Consider this of a piece with my Greenroom post earlier about strange, dark questions raised by long years at war. The impetus for this one is the news that the State Department tried to reach out somehow to Anwar al-Awlaki in March 2011 and invite him to the embassy in Yemen to formally notify him that his passport had been revoked. Minor problem: The New York Times had reported 11 months earlier that Obama had marked him for death. Go figure that he politely declined State’s invite to appear in person before them. As Politico notes, this was probably some sort of half-assed gesture at due process from the White House, to give him the option of surrendering peacefully and coming home to face (unspecified) charges instead of facing a rendezvous with a Predator. The fact that he was already very publicly known to be targeted for assassination, however, tends to … complicate the surrender process.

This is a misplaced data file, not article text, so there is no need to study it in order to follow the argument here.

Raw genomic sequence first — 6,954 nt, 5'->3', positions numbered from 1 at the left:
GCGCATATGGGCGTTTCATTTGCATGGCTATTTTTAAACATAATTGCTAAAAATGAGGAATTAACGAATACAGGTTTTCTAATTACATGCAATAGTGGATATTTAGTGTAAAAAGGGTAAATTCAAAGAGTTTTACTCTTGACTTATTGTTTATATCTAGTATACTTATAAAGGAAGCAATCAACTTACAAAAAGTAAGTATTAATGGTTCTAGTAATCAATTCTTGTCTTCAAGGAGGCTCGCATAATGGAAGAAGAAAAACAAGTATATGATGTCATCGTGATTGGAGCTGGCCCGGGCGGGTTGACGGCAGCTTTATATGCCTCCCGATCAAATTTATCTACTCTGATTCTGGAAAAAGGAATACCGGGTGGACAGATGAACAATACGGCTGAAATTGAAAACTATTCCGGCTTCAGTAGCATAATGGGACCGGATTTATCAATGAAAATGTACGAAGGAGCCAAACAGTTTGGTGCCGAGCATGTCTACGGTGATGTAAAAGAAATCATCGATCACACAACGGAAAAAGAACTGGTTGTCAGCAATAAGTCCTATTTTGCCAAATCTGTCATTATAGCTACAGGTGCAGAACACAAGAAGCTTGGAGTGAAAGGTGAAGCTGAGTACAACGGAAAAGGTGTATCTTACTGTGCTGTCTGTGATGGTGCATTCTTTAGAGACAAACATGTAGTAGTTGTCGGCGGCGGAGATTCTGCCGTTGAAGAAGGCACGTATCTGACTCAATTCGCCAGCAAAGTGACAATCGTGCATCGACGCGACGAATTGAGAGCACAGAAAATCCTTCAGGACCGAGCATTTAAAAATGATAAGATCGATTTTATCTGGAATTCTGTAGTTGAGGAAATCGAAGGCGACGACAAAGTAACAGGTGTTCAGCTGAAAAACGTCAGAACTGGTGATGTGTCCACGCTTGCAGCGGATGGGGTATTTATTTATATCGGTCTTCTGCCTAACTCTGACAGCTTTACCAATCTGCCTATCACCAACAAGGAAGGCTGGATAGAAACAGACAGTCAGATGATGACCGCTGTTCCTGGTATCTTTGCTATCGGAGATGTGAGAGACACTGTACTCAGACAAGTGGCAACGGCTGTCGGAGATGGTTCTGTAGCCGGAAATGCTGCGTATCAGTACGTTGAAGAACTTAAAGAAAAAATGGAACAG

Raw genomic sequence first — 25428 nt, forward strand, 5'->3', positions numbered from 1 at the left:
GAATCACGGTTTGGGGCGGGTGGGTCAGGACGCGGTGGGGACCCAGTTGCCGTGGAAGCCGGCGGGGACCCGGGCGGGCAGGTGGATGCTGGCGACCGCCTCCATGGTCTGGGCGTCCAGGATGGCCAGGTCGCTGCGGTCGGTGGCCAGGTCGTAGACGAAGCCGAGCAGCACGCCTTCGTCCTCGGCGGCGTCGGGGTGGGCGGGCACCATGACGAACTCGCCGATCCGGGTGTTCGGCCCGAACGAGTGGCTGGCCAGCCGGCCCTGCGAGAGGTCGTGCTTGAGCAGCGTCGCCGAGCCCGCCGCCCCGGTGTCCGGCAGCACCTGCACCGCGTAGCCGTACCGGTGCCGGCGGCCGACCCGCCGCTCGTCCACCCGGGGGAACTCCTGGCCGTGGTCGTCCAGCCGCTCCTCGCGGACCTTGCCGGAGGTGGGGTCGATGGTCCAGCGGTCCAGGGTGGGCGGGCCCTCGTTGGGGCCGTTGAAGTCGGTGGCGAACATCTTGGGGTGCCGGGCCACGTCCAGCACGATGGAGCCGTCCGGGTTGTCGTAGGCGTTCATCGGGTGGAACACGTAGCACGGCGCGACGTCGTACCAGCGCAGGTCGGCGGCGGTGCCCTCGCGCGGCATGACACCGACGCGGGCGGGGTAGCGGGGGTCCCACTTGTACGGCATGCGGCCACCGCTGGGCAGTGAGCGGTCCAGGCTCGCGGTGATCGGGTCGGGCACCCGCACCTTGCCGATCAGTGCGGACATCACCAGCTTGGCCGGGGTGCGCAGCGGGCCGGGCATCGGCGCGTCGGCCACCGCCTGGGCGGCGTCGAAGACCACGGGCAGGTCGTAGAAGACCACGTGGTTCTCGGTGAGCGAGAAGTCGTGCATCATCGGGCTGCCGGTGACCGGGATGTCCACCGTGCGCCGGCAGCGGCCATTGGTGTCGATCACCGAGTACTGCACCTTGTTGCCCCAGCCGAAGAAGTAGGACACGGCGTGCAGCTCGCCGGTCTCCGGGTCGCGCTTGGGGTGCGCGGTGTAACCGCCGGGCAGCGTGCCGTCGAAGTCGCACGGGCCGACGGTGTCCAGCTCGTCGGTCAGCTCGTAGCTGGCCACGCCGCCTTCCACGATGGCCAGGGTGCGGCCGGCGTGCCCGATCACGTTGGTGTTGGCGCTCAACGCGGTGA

Actually, I’m not so sure the notification about his passport was a due process gesture at all. I think it may have been State’s way of symbolically casting him out of the United States, which isn’t equivalent to revoking his citizenship but makes the optics of targeting him for terrorism theoretically less squirm-inducing. He’s still technically an American, but he’s barred from entering America and therefore something of an outlaw. And you know what happens to outlaws.